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Federal President Richard von Weizsäcker on the Meaning of Being German (1986)

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We Germans have a hard time dealing with this today. The history of the German Reich in this century and the terrible crimes committed in the name of Germans have blemished the term German and ultimately led to the division of Germany. Many people think that we Germans are suffering from an identity crisis. If we say that someone loses his identity, then we mean that that person is sick. Are we Germans sick in this sense? Have we lost our orientation with regard to our history and our identity? Do we no longer know who or what we are?

I am convinced that this is not the case at all. We have our characteristics that distinguish us from other peoples. We find them in our history and geographical location, in our language and culture, in intellectual creativity, and in the statehood, social structure, and economic achievements of the two German states, in our relations to neighbors and other peoples. Our historical heritage has passed on to us both bright and dark chapters. It does not relieve us of the task nor rob us of the ability to confront these distinguishing features. We are people, just like others.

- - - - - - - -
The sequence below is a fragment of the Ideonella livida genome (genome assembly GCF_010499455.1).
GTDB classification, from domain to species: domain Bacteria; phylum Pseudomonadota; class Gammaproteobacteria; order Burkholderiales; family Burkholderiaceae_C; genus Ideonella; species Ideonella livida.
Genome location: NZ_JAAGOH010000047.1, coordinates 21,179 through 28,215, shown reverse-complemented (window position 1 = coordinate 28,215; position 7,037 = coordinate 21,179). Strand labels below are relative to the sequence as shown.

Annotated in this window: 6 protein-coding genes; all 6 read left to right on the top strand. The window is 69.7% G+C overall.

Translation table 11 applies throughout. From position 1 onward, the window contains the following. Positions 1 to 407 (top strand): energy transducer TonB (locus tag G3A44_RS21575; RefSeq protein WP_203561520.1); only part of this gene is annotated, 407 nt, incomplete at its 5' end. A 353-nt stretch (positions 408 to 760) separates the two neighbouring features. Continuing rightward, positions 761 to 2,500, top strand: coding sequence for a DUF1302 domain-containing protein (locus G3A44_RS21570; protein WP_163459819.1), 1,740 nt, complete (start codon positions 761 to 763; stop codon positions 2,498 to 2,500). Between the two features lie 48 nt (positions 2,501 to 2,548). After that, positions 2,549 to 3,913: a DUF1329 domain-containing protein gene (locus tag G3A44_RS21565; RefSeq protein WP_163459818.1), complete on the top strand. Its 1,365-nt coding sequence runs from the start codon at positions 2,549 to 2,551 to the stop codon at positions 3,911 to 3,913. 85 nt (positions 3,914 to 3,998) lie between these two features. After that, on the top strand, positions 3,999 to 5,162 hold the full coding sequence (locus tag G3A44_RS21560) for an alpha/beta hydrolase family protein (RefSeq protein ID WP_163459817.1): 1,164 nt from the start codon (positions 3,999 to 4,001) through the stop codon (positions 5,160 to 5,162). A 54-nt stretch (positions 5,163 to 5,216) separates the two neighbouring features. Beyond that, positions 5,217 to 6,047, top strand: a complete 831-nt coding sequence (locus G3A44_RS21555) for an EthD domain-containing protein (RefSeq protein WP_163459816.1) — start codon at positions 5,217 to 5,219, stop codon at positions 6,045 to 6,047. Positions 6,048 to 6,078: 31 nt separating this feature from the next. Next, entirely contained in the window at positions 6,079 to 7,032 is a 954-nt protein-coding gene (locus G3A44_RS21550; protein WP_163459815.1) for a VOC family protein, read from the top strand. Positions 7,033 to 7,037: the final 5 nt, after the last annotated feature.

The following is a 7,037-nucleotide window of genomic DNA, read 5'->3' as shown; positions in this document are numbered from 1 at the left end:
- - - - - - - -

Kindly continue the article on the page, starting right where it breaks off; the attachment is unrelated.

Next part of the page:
[ . . . ]

Nationalism has remained in all European states. In Germany, it built up [ . . . ] and assumed extreme forms upon a foundation of severe social and economic hardship. Hitler claimed that the German nation represented the highest of all values. He granted it the right to rule the world, just because it was German. He and his supporters sought to justify this horrible rubbish historically and biologically. They rewrote history, more radically than ever before. They sought to explain the uniqueness of the German nation by virtue of its nature, by virtue of the Germanic race. It was granted the right to dismiss all other races as inferior and to physically annihilate an entire people, the Jews, for racist reasons. The consequence of these horrendous ideas was war with half the world. In the occupied territories, Jews and others were rounded up and murdered. The genocide ran its course and all of this happened expressly in the name of Germans.

Germany was destroyed, defeated, occupied, and divided. The word German – what does it mean after all this?

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